Residents of private tower blocks covered in flammable cladding have told talkRADIO the soaring cost of removing it has "shattered" them.
Leaseholders at City Gate in Manchester were quoted £380 each in October 2018. That rose to £7,000 in February 2019 and then to £30,000 in July.
Alex Di Giuseppe, who lives in the block, said: "There's a level of depression and anxiety that's building. When you're stressful [sic] you don't eat, you don't excercise. Its' a very testing time."
In May, the government set aside £200m to pay for Grenfell-type cladding (ACM) to be replaced on private high-rises.
City Gate has a mix of both ACM and non-ACM, so can only recoup some of the cost.
Nearby Burton Place has timber cladding. Resident Natasha Foulkes has been given four removal options, ranging from £8,000 to £44,000.
Some of her neighbours in larger flats are facing bills of up to £80,000 and all of them are unable to sell their apartments
"I want to get married and to have kids but that's just not looking likely right now", she told talkRADIO. "And if I did have kids I'd have to bring them up in a flammable flat."
Housing Secretary Robert Jenrick said he feels "very sorry" for people living in dangerous tower blocks.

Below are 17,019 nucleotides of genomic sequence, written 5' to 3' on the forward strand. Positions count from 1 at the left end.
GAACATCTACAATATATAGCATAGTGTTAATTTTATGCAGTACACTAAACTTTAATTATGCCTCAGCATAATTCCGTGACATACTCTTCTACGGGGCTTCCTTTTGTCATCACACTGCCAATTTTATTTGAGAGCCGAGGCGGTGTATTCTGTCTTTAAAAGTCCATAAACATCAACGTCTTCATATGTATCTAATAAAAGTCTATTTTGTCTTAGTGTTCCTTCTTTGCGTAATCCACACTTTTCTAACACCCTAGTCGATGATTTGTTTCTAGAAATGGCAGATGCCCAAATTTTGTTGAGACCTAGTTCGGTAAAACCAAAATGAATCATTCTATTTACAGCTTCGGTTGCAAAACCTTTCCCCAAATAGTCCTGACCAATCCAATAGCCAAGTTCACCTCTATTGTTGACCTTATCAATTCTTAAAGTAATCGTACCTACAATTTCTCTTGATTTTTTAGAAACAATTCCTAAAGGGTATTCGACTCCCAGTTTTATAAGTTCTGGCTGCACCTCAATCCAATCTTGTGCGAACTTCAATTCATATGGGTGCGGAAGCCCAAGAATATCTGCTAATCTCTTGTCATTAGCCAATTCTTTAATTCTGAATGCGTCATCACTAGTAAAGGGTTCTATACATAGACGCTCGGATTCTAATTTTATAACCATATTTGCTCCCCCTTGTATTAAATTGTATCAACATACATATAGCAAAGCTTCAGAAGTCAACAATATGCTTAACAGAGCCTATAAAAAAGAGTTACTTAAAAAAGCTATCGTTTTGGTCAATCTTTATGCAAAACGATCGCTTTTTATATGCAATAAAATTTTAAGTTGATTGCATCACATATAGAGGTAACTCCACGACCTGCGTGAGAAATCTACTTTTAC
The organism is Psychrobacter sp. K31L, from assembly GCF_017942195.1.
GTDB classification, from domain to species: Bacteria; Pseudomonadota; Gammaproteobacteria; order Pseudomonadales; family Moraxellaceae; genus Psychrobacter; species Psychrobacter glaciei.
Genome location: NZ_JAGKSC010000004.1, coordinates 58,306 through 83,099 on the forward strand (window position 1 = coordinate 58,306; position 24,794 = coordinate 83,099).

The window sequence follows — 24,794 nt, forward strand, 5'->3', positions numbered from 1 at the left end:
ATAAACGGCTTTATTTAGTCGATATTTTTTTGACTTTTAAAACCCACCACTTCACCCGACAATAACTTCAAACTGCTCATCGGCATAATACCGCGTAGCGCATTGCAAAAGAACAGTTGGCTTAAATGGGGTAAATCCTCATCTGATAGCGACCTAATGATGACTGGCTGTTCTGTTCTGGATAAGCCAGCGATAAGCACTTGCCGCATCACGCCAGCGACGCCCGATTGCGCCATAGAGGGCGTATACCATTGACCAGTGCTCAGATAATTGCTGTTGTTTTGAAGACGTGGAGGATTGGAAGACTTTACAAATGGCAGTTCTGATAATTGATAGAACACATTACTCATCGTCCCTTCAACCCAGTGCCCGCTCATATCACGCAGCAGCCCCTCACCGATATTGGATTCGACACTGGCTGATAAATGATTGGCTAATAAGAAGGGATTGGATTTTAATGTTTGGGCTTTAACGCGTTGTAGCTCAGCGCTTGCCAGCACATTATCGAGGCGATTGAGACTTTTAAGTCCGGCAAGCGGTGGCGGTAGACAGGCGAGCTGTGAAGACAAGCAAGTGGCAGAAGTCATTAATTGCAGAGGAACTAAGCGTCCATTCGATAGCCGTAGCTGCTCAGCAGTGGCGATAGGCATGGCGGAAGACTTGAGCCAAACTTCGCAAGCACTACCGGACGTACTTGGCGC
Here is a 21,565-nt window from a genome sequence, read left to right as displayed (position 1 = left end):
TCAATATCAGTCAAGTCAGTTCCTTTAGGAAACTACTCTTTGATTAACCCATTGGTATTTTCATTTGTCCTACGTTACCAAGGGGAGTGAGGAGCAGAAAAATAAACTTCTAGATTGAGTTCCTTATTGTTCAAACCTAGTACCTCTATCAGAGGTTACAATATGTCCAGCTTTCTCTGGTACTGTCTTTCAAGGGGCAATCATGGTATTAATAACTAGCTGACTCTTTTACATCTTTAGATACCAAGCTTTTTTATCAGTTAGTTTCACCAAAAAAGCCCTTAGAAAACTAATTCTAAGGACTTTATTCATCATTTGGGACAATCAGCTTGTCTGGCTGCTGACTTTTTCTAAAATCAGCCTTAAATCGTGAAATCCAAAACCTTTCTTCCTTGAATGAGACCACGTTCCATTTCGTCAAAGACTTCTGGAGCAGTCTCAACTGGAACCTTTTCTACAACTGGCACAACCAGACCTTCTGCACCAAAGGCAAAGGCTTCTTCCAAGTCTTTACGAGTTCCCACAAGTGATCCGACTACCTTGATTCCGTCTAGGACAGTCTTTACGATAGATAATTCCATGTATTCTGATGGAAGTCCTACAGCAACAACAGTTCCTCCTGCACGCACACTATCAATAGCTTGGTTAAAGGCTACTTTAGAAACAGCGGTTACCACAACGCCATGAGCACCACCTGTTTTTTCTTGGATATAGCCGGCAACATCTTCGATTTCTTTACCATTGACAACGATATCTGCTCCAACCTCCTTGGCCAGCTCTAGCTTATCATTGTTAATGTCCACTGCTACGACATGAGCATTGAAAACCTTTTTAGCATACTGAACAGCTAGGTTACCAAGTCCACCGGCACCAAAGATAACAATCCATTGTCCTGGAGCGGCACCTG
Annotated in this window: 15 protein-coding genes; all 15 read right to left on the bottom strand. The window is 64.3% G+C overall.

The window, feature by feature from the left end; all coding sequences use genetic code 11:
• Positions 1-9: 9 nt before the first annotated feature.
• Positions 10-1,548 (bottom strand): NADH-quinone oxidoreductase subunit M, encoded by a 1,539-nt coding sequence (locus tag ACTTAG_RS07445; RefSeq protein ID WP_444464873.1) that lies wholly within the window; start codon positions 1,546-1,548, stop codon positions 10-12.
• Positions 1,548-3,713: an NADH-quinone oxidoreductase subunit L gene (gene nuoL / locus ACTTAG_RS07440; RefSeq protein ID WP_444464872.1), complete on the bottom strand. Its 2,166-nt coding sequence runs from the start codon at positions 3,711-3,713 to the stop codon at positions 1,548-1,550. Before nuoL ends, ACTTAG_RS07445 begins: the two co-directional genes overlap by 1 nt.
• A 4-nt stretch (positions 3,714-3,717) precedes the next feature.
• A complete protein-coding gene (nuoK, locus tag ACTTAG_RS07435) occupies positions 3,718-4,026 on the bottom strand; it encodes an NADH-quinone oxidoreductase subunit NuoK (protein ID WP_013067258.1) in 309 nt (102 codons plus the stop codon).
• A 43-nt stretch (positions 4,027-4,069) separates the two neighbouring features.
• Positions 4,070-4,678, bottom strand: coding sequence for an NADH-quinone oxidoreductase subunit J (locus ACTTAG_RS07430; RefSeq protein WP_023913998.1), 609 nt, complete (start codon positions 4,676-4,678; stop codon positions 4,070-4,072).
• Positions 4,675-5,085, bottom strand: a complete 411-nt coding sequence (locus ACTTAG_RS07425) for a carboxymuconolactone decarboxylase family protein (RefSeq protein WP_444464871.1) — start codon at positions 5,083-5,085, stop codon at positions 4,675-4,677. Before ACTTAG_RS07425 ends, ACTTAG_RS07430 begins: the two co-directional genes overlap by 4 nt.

"We are working closely with banks and insurance companies to manage this situation so that people can continue to get insurance, can continue to get mortgages and can sell their properties", he added.
The government's £200m fund has been criticised by residents for covering ACM (aluminium composite material) cladding only and for being insufficient for that purpose.
When it was announced, 176 private buildings had been identified as having ACM. The bill to remove all cladding on City Gate comes to over £10m.
Conservative MP Kit Malthouse, who was Housing Minister at the time, told talkRADIO: "We thought £200m would be enough."
Miss Foulkes said: "If another building on the scale of Grenfell burnt to pieces, with non-ACM cladding, maybe they would reconsider. But as long as there's only one Grenfell they won't."